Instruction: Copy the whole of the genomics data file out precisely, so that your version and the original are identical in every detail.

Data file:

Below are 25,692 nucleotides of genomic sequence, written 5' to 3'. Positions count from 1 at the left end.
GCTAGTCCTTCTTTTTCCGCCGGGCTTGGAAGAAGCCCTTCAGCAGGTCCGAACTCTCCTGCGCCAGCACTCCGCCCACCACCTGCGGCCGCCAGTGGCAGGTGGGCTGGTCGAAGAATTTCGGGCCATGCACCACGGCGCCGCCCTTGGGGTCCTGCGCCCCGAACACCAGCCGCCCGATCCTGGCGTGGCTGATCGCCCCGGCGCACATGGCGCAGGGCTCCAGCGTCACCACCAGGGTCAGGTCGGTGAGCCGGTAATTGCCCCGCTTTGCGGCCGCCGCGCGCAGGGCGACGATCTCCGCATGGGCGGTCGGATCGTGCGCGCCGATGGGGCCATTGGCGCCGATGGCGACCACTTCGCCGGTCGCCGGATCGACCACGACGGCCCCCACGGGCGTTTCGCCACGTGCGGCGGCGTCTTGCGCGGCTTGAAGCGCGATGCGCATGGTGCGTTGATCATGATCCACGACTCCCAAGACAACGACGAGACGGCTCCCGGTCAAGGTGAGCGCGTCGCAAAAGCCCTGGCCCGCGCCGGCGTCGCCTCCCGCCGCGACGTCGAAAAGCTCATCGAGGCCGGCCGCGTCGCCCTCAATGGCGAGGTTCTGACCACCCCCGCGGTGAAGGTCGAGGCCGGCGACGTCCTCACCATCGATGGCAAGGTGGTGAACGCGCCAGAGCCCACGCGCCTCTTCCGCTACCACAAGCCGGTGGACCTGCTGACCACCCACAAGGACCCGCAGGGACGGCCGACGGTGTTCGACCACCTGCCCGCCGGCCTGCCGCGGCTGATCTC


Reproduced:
Below are 25,692 nucleotides of genomic sequence, written 5' to 3'. Positions count from 1 at the left end.
GCTAGTCCTTCTTTTTCCGCCGGGCTTGGAAGAAGCCCTTCAGCAGGTCCGAACTCTCCTGCGCCAGCACTCCGCCCACCACCTGCGGCCGCCAGTGGCAGGTGGGCTGGTCGAAGAATTTCGGGCCATGCACCACGGCGCCGCCCTTGGGGTCCTGCGCCCCGAACACCAGCCGCCCGATCCTGGCGTGGCTGATCGCCCCGGCGCACATGGCGCAGGGCTCCAGCGTCACCACCAGGGTCAGGTCGGTGAGCCGGTAATTGCCCCGCTTTGCGGCCGCCGCGCGCAGGGCGACGATCTCCGCATGGGCGGTCGGATCGTGCGCGCCGATGGGGCCATTGGCGCCGATGGCGACCACTTCGCCGGTCGCCGGATCGACCACGACGGCCCCCACGGGCGTTTCGCCACGTGCGGCGGCGTCTTGCGCGGCTTGAAGCGCGATGCGCATGGTGCGTTGATCATGATCCACGACTCCCAAGACAACGACGAGACGGCTCCCGGTCAAGGTGAGCGCGTCGCAAAAGCCCTGGCCCGCGCCGGCGTCGCCTCCCGCCGCGACGTCGAAAAGCTCATCGAGGCCGGCCGCGTCGCCCTCAATGGCGAGGTTCTGACCACCCCCGCGGTGAAGGTCGAGGCCGGCGACGTCCTCACCATCGATGGCAAGGTGGTGAACGCGCCAGAGCCCACGCGCCTCTTCCGCTACCACAAGCCGGTGGACCTGCTGACCACCCACAAGGACCCGCAGGGACGGCCGACGGTGTTCGACCACCTGCCCGCCGGCCTGCCGCGGCTGATCTC